“When I was a line mechanic, I just had one plane in front of me, and I was only working on one task at a time,” explains Maintenance Controller George Thomas.  “Now, I’m simultaneously working on on multiple planes, crews, and issues, which always keeps me busy.”  Maintenance Controller Steven Perez agrees.  “You’ll be going in different directions all day, so you need to make sure that you keep a cool head.”

Both George and Steve agree that the benefits of working in Maintenance Control outweigh the pressures of the job.  In addition to working inside out of the elements, a move to Maintenance Control also comes with a considerable pay increase.  And both George and Steve enjoy the people that they work with and take a great deal of satisfaction in knowing that the work that they do is so important.

“I work with great people, and there’s a fraternal atmosphere among all of us,” George remarked.  “And when you know that you’re helping 30 to 50 crews and hundreds of passengers each day, it’s a very rewarding feeling.”

Steve feels the same way.  “I work in a really good environment with like-minded professionals,” Steve says. “We all take a lot of pride in keeping our planes in the air.”

Given the enormous responsibilities that Maintenance Controllers have, Maintenance Control isn’t the place for someone right out of A & P school. Maintenance Controllers have to have a good systematic understanding of our CRJ700/900 aircraft, as well as the ability and confidence to make split second decisions that can effect the entire fleet.  Plus, good communications skills are key, as Maintenance Controllers must be able to communicate effectively across departments.

“No department has a greater impact on Tech Ops overall performance than Maintenance Control,” said Aaron Armstrong, GoJet’s Director of Maintenance.  “A single Maintenance Controller is going to make more independent decisions in a day than a line mechanic makes in month.”

“Maintenance Control isn’t for everyone,” adds Rob Truax, GoJet’s VP of Tech Ops. “We set the bar for Maintenance Controllers incredibly high – they represent some of our best and brightest Maintenance talent.”

GoJet is currently offering a $12,000 retention bonus to current and new hire Maintenance Controllers.  If you’re a licensed and experienced A & P mechanic and want to make a big impact on the operation, Maintenance Control might be a perfect fit for you.  Click here to learn more and apply online.

Piano Playing GoJet Pilot Delights Passengers at Chicago O’Hare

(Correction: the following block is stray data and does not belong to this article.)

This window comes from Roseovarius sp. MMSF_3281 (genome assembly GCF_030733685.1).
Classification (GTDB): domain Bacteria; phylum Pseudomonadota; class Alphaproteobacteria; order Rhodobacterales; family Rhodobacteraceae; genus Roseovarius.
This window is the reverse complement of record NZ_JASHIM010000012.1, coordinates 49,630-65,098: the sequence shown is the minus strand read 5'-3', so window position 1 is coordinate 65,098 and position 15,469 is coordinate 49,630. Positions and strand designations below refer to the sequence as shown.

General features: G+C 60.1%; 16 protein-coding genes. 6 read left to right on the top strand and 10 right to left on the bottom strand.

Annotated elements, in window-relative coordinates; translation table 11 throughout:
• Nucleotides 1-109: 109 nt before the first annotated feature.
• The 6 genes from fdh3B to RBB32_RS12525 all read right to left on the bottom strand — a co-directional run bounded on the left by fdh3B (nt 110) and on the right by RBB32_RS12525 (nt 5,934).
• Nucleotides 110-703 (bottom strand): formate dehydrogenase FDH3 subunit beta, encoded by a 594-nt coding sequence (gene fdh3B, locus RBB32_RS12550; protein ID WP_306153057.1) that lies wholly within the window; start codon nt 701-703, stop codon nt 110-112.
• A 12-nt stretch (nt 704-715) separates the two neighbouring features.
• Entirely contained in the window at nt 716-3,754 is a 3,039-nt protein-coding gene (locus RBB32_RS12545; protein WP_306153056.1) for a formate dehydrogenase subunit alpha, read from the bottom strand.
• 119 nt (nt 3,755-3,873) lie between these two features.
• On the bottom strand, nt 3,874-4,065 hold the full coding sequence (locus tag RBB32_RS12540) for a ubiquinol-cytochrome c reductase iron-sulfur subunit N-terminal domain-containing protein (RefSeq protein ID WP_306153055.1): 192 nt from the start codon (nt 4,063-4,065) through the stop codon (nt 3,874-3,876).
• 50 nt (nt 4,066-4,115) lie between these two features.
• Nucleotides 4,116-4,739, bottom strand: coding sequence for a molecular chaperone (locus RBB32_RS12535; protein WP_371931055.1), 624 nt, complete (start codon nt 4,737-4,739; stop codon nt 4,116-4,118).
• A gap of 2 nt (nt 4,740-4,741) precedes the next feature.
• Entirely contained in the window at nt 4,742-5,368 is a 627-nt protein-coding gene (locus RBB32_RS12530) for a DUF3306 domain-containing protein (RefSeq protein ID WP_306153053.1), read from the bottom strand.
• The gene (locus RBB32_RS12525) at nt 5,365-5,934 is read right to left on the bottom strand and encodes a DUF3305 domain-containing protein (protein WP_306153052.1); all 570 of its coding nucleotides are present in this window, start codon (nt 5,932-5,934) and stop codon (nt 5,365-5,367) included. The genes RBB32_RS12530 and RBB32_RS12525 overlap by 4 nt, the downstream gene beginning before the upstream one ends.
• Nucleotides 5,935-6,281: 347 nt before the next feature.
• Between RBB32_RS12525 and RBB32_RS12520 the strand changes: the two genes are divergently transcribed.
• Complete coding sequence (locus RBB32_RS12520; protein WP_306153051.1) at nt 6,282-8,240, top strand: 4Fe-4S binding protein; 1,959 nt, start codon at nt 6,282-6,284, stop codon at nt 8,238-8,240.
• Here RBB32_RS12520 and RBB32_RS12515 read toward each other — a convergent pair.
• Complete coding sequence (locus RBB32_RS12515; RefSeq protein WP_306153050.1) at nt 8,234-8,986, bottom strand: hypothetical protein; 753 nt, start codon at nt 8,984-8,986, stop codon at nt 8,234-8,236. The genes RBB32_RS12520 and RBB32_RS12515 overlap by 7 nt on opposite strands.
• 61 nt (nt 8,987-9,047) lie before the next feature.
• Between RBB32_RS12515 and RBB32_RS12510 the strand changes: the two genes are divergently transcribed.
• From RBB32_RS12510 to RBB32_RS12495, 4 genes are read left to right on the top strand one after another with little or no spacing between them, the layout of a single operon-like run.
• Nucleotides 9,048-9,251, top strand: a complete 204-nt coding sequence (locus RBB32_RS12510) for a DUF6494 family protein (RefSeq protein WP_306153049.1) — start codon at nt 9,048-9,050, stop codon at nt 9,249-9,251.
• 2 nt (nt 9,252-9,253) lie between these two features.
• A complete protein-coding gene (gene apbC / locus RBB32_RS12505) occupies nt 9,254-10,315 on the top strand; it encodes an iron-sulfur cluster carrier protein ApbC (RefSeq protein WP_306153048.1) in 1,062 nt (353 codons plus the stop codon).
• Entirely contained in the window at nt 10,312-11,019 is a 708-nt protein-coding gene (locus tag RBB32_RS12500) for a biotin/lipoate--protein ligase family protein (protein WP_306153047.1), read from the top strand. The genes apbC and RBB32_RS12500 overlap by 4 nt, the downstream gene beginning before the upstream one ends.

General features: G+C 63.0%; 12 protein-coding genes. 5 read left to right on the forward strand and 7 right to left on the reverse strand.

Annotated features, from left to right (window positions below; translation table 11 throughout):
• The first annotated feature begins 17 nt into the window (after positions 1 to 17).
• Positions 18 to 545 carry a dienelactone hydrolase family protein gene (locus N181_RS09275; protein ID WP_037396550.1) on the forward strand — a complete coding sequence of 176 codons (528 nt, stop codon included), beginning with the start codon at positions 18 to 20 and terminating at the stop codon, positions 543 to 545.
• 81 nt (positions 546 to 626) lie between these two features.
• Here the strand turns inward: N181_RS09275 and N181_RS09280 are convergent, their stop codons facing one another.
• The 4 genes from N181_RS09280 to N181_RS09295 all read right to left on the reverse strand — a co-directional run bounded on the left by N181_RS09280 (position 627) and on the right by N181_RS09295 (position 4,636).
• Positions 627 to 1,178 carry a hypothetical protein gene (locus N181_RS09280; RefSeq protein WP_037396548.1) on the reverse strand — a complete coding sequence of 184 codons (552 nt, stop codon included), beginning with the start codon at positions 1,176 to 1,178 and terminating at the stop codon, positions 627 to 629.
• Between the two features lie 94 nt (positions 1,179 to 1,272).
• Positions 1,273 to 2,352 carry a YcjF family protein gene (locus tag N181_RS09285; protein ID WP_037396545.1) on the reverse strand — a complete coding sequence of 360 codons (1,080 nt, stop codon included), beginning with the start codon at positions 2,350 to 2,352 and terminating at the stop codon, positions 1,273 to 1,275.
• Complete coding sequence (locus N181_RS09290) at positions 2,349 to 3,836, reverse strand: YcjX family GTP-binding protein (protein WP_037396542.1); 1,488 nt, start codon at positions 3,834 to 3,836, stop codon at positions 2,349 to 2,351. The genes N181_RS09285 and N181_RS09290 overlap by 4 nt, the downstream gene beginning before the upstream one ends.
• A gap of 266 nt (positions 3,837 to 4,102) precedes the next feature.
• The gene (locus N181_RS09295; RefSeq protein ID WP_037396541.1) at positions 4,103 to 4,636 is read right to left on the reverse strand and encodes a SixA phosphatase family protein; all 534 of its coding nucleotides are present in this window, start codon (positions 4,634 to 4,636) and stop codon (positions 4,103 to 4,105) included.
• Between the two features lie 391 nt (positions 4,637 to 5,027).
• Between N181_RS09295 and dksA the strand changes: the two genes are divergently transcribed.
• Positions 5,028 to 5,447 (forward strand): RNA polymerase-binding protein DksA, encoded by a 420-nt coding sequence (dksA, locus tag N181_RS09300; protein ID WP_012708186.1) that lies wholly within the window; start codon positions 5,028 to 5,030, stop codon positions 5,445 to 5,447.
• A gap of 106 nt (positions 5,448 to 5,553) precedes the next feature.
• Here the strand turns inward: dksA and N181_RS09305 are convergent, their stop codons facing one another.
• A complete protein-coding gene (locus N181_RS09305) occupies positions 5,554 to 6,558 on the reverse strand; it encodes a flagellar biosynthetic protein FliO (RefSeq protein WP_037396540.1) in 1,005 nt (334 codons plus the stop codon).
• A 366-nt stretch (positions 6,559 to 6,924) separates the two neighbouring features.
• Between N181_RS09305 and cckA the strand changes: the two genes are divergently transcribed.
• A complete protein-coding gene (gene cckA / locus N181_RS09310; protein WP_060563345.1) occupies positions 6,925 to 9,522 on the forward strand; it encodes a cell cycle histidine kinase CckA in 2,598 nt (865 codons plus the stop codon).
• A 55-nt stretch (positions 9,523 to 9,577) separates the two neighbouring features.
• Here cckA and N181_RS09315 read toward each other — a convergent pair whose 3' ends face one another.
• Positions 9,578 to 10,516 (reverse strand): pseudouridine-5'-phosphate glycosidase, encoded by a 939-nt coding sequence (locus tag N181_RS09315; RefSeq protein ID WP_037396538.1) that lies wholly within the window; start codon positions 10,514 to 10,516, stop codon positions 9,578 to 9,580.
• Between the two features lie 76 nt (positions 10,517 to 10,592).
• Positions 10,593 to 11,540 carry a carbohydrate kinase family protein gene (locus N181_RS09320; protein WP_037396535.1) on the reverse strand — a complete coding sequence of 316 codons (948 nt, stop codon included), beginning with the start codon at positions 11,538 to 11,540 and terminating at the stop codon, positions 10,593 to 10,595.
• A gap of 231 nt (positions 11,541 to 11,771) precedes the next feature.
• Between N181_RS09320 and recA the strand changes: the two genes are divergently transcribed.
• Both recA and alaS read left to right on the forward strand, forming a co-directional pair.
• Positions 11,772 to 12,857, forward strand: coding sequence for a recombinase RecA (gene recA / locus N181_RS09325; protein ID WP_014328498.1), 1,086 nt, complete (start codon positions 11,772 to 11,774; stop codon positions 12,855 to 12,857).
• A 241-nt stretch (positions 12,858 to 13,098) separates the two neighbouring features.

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GoJet Captain Billy Hock, meeting a fan after playing the piano at Chicago O’Hare

The next time you find yourself at Chicago O’Hare, make sure to wander past Gate C17. If you’re lucky, you just might catch GoJet Captain Billy Hock serenading passengers with his piano playing skills.  Captain Hock is a regular feature at C17, where he often unwinds between flights by performing on the piano.

Captain Hock is a lifelong music enthusiast and has been playing the piano since he was a child.  While he envisions a lifelong aviation career for himself, he always makes time for his first love – music.  “I always plan on flying planes professionally, but music is my first passion,” he explains.

A piano playing pilot isn’t something that you see every day, and passengers have been known to share photos and videos of his playing via social media.  Passengers have also reached out to him directly to tell him how much they enjoyed and appreciated his playing.  One post to his Facebook wall says:

Thank you for the Chopin, it was heavenly and made my delay in ORD worth it. Would have loved to dance to it if I was alone. Keep sharing the beauty you see and feel. 

When he’s not flying airplanes or entertaining passengers on the piano, Captain Hock composes and performs his own original piano compositions, which are available on iTunes.  And his musical talents don’t stop at the piano – he also plays saxophone and guitar!

We’re proud that the multi-talented Captain Hock is part of the GoJet family.  We love it when our employees use their creativity to make unique connections with the world around them!

Unique Internship Provides Firsthand Look at Airline Operations

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Steve Paduchak, Training Analyst & Internship Program Coordinator

Are you looking for an internship that provides extensive, behind-the-scenes exposure to all facets of an airline operation?  Look no further than the GoJet Airlines internship program.  This unique program exposes college students to all of the people and departments it takes to keep an airline flying.  Data Training Analyst Steve Paduchak, himself a former GoJet intern, now coordinates the internship program, and works hard to ensure that each participant has a quality experience.